by Dack Rouleau
There are two major arguments or ideologies in the movements to defend Julian Assange. One is humanitarian, proposed to defend Assange from torture, unjust imprisonment, and other violations of his basic rights. It is a strong and noble stance, one that I encourage people to take and for which I applaud them when they do. The second is rooted more deeply in politics or law, predicated on objective support for the First Amendment specifically and freedom of expression generally. “We must stand up for Julian Assange, or free speech will be a thing of the past, another right sacrificed on the road to tyranny.” So we are told, and so did I believe—until very recently. Certainly, I don’t want to discourage my brothers and sisters fighting for Assange—my brothers and sisters whom I love, truly—but I can’t continue to ignore the sinister evidence piling up before me, and therefore, I say only with the greatest reluctance that the fight for the First Amendment is lost.
Let us revisit, revise, and complete the argument of law introduced above: “If Julian Assange is charged, extradited, and convicted by the United States for the act of publishing information, then the First Amendment will be effectively repealed, because the American government will have set a precedent whereby it can convict anyone for publishing any information.” A fine summary, but I would strike the words extradited and convicted at the start, and substitute charge for convict at the end. Hitherto, we have mistaken charges for conviction, and we have conflated harassment for punishment. While the outcome of the case against Assange remains unknown—for now—it is an accepted, undisputed, and disquietingly quotidian factthat the American government has charged him for the act, though not yet for the crime, of distributing information. And that, irrespective of the eventual verdict, marks the demise of the First Amendment.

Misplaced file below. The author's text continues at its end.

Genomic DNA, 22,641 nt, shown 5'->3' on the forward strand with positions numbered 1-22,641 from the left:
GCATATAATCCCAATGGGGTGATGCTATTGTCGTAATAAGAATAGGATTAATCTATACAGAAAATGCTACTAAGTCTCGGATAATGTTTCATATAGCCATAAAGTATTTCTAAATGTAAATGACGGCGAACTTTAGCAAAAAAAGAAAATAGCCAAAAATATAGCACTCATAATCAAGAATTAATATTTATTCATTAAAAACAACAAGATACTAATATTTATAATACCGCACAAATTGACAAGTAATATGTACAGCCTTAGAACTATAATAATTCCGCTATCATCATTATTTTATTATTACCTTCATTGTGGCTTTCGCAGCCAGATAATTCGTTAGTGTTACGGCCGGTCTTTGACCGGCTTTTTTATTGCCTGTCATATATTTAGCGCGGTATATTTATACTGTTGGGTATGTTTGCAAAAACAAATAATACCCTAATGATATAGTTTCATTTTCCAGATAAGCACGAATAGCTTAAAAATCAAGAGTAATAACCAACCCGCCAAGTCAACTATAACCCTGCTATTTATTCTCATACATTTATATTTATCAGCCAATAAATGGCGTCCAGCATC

On May 23rd, 2019, the United States government charged Assange with violating the Espionage Act, an antiquated law that, even by the most generous measure, would apply to American citizens only. On the same day, the United States government set an unmistakable precedent whereby any person, regardless of nationality or intent, can be charged with a crime if that person has published information that is disagreeable, problematic, or offensive to the government of the United States. This is not to say that the charges will eventually result in a conviction—we can’t predict that, as there are too many variables to quantify and consider herein. Nevertheless, every serious journalist can expect to be charged or accused of wrongdoing, pursuant to the precedent already established by the as-yet-inchoate case of Assange vs. The United States of America.
Accordingly, I have every reason in the world to believe that federal agents will kick in my door, handcuff me, and haul me off to a detention center before I have the time to publish this essay. If Julian Assange can be charged and detained, but not yet convicted, for publishing documents that he didn’t compose, then why can’t Dack Rouleau be charged and detained, but not yet convicted, for publishing documents that he did? No reasonably informed person could claim to have missed the shocking and ubiquitous footage of Assange’s arrest, but even so: ignorantia juris non excusat. I can and must expect to be charged, to be locked in solitary confinement (quite possibly without the means to inform anyone, as my arrest, unlike Assange’s, will not be broadcast to the world) as I wait to stand trial. Will my trial, unremarkable to the corporate media, be any more equitable or just than Assange’s? It’s a gamble I am reluctant to take.